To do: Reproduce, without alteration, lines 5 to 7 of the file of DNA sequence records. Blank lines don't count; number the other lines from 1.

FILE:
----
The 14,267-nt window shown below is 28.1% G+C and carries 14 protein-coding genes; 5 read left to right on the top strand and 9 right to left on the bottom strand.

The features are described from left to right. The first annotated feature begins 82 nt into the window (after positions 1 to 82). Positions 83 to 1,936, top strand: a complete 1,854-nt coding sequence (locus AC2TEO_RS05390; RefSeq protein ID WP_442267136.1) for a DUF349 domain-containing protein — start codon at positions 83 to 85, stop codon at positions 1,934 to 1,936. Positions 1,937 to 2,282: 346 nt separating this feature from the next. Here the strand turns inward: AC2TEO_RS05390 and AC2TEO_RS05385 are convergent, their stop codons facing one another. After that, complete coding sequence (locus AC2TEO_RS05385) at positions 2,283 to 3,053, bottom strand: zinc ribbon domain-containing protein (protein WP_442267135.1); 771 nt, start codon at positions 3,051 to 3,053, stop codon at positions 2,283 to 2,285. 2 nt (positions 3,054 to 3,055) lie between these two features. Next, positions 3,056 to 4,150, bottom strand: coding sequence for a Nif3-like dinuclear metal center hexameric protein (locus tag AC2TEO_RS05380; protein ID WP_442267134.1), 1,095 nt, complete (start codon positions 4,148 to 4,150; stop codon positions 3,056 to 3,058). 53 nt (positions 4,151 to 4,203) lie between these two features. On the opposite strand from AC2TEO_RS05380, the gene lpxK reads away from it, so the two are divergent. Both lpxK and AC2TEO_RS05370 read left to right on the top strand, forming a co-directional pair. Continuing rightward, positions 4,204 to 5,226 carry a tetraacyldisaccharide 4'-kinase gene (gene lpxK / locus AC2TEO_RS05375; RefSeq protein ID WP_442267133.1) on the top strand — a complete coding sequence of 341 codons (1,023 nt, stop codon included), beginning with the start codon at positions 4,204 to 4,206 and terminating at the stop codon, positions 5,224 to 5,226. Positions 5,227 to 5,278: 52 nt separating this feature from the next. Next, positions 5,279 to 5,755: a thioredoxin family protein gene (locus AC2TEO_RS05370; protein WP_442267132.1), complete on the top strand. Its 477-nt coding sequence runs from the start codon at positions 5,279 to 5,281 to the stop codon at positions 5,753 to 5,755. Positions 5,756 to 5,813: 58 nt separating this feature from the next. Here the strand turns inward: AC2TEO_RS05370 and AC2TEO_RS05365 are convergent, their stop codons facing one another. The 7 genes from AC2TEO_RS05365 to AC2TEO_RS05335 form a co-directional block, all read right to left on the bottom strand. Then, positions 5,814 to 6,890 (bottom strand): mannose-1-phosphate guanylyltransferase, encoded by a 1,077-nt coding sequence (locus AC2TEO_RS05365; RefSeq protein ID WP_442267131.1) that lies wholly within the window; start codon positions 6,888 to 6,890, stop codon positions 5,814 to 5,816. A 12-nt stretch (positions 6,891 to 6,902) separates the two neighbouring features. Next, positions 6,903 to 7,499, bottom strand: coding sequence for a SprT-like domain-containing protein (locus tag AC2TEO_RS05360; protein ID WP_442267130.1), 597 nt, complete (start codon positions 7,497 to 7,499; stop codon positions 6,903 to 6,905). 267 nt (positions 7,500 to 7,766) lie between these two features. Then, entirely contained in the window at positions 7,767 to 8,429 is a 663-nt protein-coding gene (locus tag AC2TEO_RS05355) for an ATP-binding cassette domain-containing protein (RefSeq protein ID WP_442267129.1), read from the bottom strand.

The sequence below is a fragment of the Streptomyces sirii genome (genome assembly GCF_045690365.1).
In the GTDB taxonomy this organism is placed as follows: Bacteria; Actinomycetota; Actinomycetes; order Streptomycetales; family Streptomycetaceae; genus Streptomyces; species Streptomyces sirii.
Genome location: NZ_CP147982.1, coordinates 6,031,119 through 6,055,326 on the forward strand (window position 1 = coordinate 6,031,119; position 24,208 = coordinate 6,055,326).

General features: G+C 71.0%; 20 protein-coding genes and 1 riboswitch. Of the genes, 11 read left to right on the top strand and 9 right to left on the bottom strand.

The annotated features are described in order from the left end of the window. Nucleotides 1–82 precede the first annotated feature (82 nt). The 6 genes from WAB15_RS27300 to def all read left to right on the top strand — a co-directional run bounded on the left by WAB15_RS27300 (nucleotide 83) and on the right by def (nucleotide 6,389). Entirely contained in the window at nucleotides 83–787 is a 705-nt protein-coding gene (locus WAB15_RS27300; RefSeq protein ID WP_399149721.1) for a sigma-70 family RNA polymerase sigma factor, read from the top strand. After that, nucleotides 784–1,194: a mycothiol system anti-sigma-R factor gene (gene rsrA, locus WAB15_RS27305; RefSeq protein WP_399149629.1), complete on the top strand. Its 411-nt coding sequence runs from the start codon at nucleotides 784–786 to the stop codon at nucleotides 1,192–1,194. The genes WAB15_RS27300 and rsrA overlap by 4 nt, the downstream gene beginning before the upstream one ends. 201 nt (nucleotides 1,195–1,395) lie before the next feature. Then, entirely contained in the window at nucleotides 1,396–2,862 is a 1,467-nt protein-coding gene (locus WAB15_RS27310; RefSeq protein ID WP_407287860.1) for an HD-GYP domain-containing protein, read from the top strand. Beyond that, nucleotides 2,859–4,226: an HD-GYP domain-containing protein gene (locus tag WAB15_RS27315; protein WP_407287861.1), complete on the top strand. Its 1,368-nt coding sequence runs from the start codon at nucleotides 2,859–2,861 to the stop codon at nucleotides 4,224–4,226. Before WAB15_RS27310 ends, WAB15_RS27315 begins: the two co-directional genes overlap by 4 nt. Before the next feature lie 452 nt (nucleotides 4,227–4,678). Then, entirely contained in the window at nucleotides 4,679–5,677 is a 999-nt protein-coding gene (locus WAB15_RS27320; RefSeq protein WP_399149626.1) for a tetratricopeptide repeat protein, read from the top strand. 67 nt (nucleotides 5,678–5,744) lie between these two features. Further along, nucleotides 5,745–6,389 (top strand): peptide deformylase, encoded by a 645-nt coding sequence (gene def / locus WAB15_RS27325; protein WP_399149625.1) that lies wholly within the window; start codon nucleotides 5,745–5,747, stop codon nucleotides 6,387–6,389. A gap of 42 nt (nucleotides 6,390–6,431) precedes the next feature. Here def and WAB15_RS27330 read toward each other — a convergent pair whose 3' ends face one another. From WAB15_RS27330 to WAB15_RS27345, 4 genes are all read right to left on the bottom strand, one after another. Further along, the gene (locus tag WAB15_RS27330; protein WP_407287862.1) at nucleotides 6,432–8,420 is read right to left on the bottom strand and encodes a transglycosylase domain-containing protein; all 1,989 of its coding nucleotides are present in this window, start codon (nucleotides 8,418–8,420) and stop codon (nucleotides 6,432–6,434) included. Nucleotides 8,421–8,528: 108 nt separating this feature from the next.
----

Genome location: NZ_CP147982.1, coordinates 6,031,119 through 6,055,326 on the forward strand (window position 1 = coordinate 6,031,119; position 24,208 = coordinate 6,055,326).

General features: G+C 71.0%; 20 protein-coding genes and 1 riboswitch. Of the genes, 11 read left to right on the top strand and 9 right to left on the bottom strand.

The annotated features are described in order from the left end of the window. Nucleotides 1–82 precede the first annotated feature (82 nt). The 6 genes from WAB15_RS27300 to def all read left to right on the top strand — a co-directional run bounded on the left by WAB15_RS27300 (nucleotide 83) and on the right by def (nucleotide 6,389). Entirely contained in the window at nucleotides 83–787 is a 705-nt protein-coding gene (locus WAB15_RS27300; RefSeq protein ID WP_399149721.1) for a sigma-70 family RNA polymerase sigma factor, read from the top strand. After that, nucleotides 784–1,194: a mycothiol system anti-sigma-R factor gene (gene rsrA, locus WAB15_RS27305; RefSeq protein WP_399149629.1), complete on the top strand. Its 411-nt coding sequence runs from the start codon at nucleotides 784–786 to the stop codon at nucleotides 1,192–1,194. The genes WAB15_RS27300 and rsrA overlap by 4 nt, the downstream gene beginning before the upstream one ends. 201 nt (nucleotides 1,195–1,395) lie before the next feature. Then, entirely contained in the window at nucleotides 1,396–2,862 is a 1,467-nt protein-coding gene (locus WAB15_RS27310; RefSeq protein ID WP_407287860.1) for an HD-GYP domain-containing protein, read from the top strand. Beyond that, nucleotides 2,859–4,226: an HD-GYP domain-containing protein gene (locus tag WAB15_RS27315; protein WP_407287861.1), complete on the top strand. Its 1,368-nt coding sequence runs from the start codon at nucleotides 2,859–2,861 to the stop codon at nucleotides 4,224–4,226. Before WAB15_RS27310 ends, WAB15_RS27315 begins: the two co-directional genes overlap by 4 nt. Before the next feature lie 452 nt (nucleotides 4,227–4,678). Then, entirely contained in the window at nucleotides 4,679–5,677 is a 999-nt protein-coding gene (locus WAB15_RS27320; RefSeq protein WP_399149626.1) for a tetratricopeptide repeat protein, read from the top strand. 67 nt (nucleotides 5,678–5,744) lie between these two features. Further along, nucleotides 5,745–6,389 (top strand): peptide deformylase, encoded by a 645-nt coding sequence (gene def / locus WAB15_RS27325; protein WP_399149625.1) that lies wholly within the window; start codon nucleotides 5,745–5,747, stop codon nucleotides 6,387–6,389. A gap of 42 nt (nucleotides 6,390–6,431) precedes the next feature. Here def and WAB15_RS27330 read toward each other — a convergent pair whose 3' ends face one another. From WAB15_RS27330 to WAB15_RS27345, 4 genes are all read right to left on the bottom strand, one after another. Further along, the gene (locus tag WAB15_RS27330; protein WP_407287862.1) at nucleotides 6,432–8,420 is read right to left on the bottom strand and encodes a transglycosylase domain-containing protein; all 1,989 of its coding nucleotides are present in this window, start codon (nucleotides 8,418–8,420) and stop codon (nucleotides 6,432–6,434) included. Nucleotides 8,421–8,528: 108 nt separating this feature from the next.